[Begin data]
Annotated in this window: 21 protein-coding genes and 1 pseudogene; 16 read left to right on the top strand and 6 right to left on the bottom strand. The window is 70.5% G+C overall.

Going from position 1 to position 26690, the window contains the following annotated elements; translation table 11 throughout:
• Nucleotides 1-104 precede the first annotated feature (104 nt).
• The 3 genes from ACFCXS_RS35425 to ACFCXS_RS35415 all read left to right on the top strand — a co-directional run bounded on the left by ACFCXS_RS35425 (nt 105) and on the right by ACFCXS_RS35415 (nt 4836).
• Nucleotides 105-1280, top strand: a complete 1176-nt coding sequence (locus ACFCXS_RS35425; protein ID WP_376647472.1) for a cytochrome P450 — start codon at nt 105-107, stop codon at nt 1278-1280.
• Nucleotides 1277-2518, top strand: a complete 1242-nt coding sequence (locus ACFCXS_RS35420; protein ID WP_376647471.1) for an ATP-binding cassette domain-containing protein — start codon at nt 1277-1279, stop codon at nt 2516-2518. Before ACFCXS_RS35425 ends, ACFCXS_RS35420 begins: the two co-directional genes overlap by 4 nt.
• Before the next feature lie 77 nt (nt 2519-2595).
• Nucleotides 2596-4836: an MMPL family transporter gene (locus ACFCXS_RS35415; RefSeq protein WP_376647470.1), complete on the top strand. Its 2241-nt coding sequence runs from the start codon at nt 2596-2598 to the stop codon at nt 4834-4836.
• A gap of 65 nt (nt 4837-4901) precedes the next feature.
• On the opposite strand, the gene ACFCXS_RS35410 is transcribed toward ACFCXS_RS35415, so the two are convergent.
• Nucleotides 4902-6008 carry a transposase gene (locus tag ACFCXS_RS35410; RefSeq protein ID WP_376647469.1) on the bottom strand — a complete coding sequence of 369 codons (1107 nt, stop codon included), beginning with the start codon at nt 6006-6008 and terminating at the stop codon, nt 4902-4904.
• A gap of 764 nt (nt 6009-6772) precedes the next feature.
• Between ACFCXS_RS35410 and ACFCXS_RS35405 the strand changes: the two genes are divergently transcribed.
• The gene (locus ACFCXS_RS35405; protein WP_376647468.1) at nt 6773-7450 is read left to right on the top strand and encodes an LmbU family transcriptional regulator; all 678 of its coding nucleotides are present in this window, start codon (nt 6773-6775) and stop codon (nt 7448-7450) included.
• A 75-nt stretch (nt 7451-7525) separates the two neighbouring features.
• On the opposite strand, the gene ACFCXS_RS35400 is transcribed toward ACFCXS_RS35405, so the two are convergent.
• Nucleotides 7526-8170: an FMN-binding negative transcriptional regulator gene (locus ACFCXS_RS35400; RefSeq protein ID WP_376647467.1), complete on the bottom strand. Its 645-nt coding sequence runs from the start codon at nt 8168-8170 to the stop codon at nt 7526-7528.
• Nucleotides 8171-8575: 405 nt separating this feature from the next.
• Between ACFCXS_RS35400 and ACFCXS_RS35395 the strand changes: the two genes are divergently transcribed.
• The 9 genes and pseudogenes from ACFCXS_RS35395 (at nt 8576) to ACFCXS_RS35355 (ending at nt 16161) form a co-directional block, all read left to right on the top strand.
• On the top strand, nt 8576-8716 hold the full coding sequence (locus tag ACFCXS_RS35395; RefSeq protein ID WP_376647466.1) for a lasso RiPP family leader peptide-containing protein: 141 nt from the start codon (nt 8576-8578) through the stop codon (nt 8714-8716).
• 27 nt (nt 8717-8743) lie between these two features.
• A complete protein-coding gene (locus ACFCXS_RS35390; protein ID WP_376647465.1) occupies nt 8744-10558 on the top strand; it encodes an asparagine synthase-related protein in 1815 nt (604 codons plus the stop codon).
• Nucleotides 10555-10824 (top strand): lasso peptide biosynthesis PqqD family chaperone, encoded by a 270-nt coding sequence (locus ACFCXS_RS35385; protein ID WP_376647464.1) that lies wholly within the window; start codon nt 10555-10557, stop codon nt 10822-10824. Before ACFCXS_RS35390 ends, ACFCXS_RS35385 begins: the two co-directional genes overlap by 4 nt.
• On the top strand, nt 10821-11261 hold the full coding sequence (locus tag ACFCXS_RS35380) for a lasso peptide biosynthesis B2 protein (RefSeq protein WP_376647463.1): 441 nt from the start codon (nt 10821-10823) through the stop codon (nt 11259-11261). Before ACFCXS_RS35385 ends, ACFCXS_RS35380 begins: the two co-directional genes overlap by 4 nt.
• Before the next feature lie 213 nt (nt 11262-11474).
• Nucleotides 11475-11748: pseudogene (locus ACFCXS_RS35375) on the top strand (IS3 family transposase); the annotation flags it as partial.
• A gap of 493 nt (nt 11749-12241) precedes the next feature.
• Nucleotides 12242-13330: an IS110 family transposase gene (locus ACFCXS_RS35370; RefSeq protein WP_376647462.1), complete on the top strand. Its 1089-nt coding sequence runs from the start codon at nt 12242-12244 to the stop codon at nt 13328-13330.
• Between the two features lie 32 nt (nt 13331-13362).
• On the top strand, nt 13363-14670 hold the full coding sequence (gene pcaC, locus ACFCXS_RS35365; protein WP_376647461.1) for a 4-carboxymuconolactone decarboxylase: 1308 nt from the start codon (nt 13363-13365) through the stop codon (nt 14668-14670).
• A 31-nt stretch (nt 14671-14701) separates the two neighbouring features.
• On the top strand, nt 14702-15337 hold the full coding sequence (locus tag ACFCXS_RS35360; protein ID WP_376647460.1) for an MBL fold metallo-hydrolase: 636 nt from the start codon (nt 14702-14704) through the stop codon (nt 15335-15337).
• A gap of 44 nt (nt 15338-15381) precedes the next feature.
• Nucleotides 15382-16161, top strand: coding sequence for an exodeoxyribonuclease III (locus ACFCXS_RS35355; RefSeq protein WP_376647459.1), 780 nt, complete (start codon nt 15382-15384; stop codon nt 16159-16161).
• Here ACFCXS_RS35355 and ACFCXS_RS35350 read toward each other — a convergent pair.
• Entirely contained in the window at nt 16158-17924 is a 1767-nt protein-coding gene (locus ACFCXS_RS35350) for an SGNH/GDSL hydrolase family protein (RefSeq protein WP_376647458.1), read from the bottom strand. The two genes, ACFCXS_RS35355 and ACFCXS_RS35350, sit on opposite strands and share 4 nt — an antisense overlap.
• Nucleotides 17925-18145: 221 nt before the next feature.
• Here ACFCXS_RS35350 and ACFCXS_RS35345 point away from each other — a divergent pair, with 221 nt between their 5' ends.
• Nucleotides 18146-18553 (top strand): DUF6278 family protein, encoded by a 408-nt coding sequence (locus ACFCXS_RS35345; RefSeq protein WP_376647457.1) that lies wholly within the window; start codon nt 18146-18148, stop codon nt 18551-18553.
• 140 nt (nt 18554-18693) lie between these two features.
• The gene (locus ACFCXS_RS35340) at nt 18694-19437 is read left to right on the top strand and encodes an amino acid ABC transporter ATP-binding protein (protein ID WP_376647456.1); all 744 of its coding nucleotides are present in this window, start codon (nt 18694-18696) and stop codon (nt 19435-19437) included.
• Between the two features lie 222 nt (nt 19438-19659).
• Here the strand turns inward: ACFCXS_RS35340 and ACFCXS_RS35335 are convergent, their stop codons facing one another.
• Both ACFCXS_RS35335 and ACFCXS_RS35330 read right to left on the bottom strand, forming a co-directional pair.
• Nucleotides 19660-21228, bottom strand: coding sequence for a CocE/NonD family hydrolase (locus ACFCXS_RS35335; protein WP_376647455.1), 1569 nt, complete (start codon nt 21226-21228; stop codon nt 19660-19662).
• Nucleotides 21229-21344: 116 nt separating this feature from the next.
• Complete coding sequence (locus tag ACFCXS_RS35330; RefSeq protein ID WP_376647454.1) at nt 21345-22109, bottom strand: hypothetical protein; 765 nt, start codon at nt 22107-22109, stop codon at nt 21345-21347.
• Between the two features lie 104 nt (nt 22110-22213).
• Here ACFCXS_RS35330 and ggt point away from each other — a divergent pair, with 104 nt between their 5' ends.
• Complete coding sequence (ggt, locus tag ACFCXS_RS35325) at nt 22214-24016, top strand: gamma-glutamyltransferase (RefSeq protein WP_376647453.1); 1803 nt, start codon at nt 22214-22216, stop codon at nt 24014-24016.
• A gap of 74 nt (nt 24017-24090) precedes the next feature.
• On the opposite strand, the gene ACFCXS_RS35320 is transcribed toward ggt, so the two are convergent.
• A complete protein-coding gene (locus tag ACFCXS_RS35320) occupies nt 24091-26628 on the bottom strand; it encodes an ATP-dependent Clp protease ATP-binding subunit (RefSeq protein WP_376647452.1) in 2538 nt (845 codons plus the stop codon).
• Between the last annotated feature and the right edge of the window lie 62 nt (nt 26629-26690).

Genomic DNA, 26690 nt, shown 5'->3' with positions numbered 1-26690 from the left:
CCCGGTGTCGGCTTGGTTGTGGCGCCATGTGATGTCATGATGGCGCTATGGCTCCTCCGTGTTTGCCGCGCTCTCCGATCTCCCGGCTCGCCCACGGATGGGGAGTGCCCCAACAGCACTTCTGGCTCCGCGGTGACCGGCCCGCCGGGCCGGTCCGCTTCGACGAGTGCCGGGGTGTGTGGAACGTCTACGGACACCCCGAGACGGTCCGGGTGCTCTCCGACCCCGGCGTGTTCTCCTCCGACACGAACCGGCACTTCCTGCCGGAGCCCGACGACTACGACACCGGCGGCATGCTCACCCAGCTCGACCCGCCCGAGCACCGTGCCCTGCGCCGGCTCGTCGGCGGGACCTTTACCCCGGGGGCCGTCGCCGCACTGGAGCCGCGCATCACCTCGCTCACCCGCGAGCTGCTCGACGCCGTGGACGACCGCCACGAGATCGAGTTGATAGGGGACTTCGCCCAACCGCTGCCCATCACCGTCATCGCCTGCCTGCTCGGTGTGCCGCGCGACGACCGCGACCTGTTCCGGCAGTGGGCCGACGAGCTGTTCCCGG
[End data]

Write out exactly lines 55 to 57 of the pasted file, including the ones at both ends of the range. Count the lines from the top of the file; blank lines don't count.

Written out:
• Between the last annotated feature and the right edge of the window lie 62 nt (nt 26629-26690).

Genomic DNA, 26690 nt, shown 5'->3' with positions numbered 1-26690 from the left:
CCCGGTGTCGGCTTGGTTGTGGCGCCATGTGATGTCATGATGGCGCTATGGCTCCTCCGTGTTTGCCGCGCTCTCCGATCTCCCGGCTCGCCCACGGATGGGGAGTGCCCCAACAGCACTTCTGGCTCCGCGGTGACCGGCCCGCCGGGCCGGTCCGCTTCGACGAGTGCCGGGGTGTGTGGAACGTCTACGGACACCCCGAGACGGTCCGGGTGCTCTCCGACCCCGGCGTGTTCTCCTCCGACACGAACCGGCACTTCCTGCCGGAGCCCGACGACTACGACACCGGCGGCATGCTCACCCAGCTCGACCCGCCCGAGCACCGTGCCCTGCGCCGGCTCGTCGGCGGGACCTTTACCCCGGGGGCCGTCGCCGCACTGGAGCCGCGCATCACCTCGCTCACCCGCGAGCTGCTCGACGCCGTGGACGACCGCCACGAGATCGAGTTGATAGGGGACTTCGCCCAACCGCTGCCCATCACCGTCATCGCCTGCCTGCTCGGTGTGCCGCGCGACGACCGCGACCTGTTCCGGCAGTGGGCCGACGAGCTGTTCCCGG